The demise of the Silk Roads and the end of expansionist policies, together with the rapid increase in maritime trade, brought to an end the vital economic and cultural interchange that had characterized the years preceding the death of the Ming-dynasty Yongle emperor in 1424. Overland, intrepid merchants no longer transported silks throughout Eurasia and weavers no longer traveled to distant lands. But the products that survive from that wondrous time attest to a glorious era - when silk was resplendent as gold.Gzfi of Lza#39;shet Holmes, 1989 (1989.205) gainst a red ground, gold-brocaded coiled dragons chasing pearls are arranged in ... The earliest mention of the coiled dragon in literature is in the Tang huiyao (Records of Tang institutions), in which is recorded a list of patterns decreed in A.D. 694 ... TECHNICAL ANALYSIS l/Varp: Red silk, poil Z, single; uneven spacing causes vertical lines in the ground area.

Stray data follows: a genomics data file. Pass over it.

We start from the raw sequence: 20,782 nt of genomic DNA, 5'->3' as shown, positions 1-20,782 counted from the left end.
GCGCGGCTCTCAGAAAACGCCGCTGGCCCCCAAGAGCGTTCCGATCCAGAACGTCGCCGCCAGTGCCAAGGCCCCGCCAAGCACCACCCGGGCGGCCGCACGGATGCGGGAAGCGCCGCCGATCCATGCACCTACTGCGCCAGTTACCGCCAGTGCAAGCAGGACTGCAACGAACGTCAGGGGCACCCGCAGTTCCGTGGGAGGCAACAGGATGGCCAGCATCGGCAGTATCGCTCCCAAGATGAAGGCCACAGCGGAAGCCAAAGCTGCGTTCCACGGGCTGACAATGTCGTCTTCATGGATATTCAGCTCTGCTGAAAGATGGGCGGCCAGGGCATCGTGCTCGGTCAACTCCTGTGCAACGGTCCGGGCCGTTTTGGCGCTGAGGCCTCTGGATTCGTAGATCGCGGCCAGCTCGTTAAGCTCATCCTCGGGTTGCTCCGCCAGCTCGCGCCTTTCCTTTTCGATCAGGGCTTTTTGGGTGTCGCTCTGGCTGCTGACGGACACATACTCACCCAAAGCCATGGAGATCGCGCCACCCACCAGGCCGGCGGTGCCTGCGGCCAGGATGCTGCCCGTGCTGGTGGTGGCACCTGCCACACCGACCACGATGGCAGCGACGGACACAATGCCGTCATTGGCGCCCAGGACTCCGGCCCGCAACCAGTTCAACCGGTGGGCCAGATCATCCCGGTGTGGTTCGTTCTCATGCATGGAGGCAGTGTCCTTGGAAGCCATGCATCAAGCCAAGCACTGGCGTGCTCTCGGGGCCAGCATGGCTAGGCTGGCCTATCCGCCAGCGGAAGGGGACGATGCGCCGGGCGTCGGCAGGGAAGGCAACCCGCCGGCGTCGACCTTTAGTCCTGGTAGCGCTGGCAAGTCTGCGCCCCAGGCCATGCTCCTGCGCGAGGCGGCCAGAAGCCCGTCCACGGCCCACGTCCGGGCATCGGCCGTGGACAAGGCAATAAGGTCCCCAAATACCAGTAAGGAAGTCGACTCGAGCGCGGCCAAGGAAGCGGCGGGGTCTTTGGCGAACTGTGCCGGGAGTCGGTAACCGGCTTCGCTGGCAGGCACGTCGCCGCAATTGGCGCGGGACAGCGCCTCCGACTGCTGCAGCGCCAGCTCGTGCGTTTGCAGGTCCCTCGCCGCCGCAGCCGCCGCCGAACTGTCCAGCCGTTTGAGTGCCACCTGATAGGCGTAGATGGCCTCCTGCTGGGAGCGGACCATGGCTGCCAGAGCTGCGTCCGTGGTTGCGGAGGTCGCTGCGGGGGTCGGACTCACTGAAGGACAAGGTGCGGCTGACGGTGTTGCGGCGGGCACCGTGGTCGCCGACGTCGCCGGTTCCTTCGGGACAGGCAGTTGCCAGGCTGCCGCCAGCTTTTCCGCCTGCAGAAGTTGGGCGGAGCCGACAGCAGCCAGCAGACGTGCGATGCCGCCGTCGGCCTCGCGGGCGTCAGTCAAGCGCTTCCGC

|Title||:||When Silk was Gold|
|Author||:||James C. Y. Watt, Anne E. Wardwell, Cleveland Museum of Art, Metropolitan Museum of Art (New York, N.Y.)|
|Publisher||:||Metropolitan Museum of Art - 1997|